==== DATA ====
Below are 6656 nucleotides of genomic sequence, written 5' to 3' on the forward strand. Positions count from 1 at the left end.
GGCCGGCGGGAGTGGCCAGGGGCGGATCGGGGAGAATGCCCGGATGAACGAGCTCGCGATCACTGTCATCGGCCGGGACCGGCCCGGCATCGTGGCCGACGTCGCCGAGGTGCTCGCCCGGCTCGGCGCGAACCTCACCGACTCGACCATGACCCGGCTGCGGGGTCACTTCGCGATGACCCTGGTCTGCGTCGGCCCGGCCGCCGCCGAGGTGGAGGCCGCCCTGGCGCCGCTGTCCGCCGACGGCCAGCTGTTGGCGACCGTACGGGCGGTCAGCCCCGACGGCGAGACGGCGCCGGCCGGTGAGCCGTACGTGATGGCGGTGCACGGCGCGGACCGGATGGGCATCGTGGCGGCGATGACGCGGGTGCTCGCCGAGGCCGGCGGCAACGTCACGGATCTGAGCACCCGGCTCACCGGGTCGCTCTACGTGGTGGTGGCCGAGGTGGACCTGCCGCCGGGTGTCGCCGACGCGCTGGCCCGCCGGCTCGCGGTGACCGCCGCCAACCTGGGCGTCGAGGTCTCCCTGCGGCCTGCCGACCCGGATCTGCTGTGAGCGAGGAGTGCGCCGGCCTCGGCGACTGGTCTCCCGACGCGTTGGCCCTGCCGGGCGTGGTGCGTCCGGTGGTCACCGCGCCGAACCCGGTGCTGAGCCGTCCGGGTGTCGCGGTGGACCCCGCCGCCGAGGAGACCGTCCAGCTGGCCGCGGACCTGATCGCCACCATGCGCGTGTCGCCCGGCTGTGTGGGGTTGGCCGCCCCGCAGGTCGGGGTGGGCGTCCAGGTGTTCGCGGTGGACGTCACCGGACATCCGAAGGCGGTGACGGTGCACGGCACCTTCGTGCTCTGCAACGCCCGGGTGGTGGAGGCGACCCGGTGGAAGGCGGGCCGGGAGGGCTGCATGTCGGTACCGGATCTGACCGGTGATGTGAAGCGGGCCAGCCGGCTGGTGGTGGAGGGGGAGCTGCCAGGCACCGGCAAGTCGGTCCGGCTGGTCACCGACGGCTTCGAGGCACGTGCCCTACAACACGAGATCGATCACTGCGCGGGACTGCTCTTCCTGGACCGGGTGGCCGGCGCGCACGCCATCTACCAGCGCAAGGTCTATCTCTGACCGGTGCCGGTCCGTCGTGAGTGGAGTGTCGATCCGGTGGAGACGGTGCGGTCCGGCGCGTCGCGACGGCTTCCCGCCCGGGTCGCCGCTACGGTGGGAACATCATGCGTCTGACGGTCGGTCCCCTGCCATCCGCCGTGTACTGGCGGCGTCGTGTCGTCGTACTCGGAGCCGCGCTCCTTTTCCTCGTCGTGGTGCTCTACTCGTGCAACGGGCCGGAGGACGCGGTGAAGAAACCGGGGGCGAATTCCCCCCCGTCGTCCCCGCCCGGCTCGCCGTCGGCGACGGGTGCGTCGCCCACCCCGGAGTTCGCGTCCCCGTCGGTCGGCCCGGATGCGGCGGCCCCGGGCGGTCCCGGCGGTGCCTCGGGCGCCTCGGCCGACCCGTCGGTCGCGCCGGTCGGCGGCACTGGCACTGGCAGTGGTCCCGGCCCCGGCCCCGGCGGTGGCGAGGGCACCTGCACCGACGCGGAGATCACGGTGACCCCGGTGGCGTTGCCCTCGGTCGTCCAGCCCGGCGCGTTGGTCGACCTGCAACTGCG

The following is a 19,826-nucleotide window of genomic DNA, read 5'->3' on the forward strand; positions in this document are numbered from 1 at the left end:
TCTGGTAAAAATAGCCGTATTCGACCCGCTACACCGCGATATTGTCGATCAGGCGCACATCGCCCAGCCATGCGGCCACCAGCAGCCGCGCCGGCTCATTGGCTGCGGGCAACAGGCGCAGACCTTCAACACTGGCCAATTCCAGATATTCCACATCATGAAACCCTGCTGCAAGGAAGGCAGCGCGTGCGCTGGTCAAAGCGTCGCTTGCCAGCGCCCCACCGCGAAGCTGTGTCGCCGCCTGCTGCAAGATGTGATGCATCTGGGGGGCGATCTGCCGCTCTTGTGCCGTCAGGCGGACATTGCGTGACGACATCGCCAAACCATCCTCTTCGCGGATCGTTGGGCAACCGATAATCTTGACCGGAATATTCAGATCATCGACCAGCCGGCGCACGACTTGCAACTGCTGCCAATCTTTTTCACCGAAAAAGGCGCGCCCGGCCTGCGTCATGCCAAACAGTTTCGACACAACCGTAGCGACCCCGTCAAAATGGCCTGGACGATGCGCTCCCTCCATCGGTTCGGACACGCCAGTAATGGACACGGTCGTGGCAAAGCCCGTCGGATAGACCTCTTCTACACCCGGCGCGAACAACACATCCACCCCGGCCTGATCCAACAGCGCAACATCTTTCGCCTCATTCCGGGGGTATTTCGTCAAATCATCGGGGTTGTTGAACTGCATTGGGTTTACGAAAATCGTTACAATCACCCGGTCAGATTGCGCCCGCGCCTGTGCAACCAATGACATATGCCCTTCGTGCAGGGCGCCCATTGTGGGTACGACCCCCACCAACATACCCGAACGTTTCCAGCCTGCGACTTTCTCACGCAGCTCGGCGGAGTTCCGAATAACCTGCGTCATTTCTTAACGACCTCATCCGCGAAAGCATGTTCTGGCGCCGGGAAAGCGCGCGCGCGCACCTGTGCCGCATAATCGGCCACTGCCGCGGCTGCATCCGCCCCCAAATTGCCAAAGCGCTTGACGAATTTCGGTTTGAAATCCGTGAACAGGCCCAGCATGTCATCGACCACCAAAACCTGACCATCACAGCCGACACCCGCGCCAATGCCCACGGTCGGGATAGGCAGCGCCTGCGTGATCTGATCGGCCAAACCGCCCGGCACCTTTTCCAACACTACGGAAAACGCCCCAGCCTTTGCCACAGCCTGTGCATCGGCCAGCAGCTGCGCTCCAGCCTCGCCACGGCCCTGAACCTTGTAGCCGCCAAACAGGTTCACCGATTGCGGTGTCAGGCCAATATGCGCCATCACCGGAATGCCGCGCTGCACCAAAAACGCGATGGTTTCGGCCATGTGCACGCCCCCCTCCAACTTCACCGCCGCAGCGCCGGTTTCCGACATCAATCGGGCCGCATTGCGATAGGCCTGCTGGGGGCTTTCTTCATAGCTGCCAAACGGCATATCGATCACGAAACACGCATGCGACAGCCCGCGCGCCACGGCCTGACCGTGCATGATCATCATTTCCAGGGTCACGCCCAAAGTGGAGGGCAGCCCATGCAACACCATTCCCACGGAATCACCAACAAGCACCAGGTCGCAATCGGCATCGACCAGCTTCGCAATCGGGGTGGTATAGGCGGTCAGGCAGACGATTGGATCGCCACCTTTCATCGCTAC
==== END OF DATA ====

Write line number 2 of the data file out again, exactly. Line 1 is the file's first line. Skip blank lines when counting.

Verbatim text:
GGCCGGCGGGAGTGGCCAGGGGCGGATCGGGGAGAATGCCCGGATGAACGAGCTCGCGATCACTGTCATCGGCCGGGACCGGCCCGGCATCGTGGCCGACGTCGCCGAGGTGCTCGCCCGGCTCGGCGCGAACCTCACCGACTCGACCATGACCCGGCTGCGGGGTCACTTCGCGATGACCCTGGTCTGCGTCGGCCCGGCCGCCGCCGAGGTGGAGGCCGCCCTGGCGCCGCTGTCCGCCGACGGCCAGCTGTTGGCGACCGTACGGGCGGTCAGCCCCGACGGCGAGACGGCGCCGGCCGGTGAGCCGTACGTGATGGCGGTGCACGGCGCGGACCGGATGGGCATCGTGGCGGCGATGACGCGGGTGCTCGCCGAGGCCGGCGGCAACGTCACGGATCTGAGCACCCGGCTCACCGGGTCGCTCTACGTGGTGGTGGCCGAGGTGGACCTGCCGCCGGGTGTCGCCGACGCGCTGGCCCGCCGGCTCGCGGTGACCGCCGCCAACCTGGGCGTCGAGGTCTCCCTGCGGCCTGCCGACCCGGATCTGCTGTGAGCGAGGAGTGCGCCGGCCTCGGCGACTGGTCTCCCGACGCGTTGGCCCTGCCGGGCGTGGTGCGTCCGGTGGTCACCGCGCCGAACCCGGTGCTGAGCCGTCCGGGTGTCGCGGTGGACCCCGCCGCCGAGGAGACCGTCCAGCTGGCCGCGGACCTGATCGCCACCATGCGCGTGTCGCCCGGCTGTGTGGGGTTGGCCGCCCCGCAGGTCGGGGTGGGCGTCCAGGTGTTCGCGGTGGACGTCACCGGACATCCGAAGGCGGTGACGGTGCACGGCACCTTCGTGCTCTGCAACGCCCGGGTGGTGGAGGCGACCCGGTGGAAGGCGGGCCGGGAGGGCTGCATGTCGGTACCGGATCTGACCGGTGATGTGAAGCGGGCCAGCCGGCTGGTGGTGGAGGGGGAGCTGCCAGGCACCGGCAAGTCGGTCCGGCTGGTCACCGACGGCTTCGAGGCACGTGCCCTACAACACGAGATCGATCACTGCGCGGGACTGCTCTTCCTGGACCGGGTGGCCGGCGCGCACGCCATCTACCAGCGCAAGGTCTATCTCTGACCGGTGCCGGTCCGTCGTGAGTGGAGTGTCGATCCGGTGGAGACGGTGCGGTCCGGCGCGTCGCGACGGCTTCCCGCCCGGGTCGCCGCTACGGTGGGAACATCATGCGTCTGACGGTCGGTCCCCTGCCATCCGCCGTGTACTGGCGGCGTCGTGTCGTCGTACTCGGAGCCGCGCTCCTTTTCCTCGTCGTGGTGCTCTACTCGTGCAACGGGCCGGAGGACGCGGTGAAGAAACCGGGGGCGAATTCCCCCCCGTCGTCCCCGCCCGGCTCGCCGTCGGCGACGGGTGCGTCGCCCACCCCGGAGTTCGCGTCCCCGTCGGTCGGCCCGGATGCGGCGGCCCCGGGCGGTCCCGGCGGTGCCTCGGGCGCCTCGGCCGACCCGTCGGTCGCGCCGGTCGGCGGCACTGGCACTGGCAGTGGTCCCGGCCCCGGCCCCGGCGGTGGCGAGGGCACCTGCACCGACGCGGAGATCACGGTGACCCCGGTGGCGTTGCCCTCGGTCGTCCAGCCCGGCGCGTTGGTCGACCTGCAACTGCG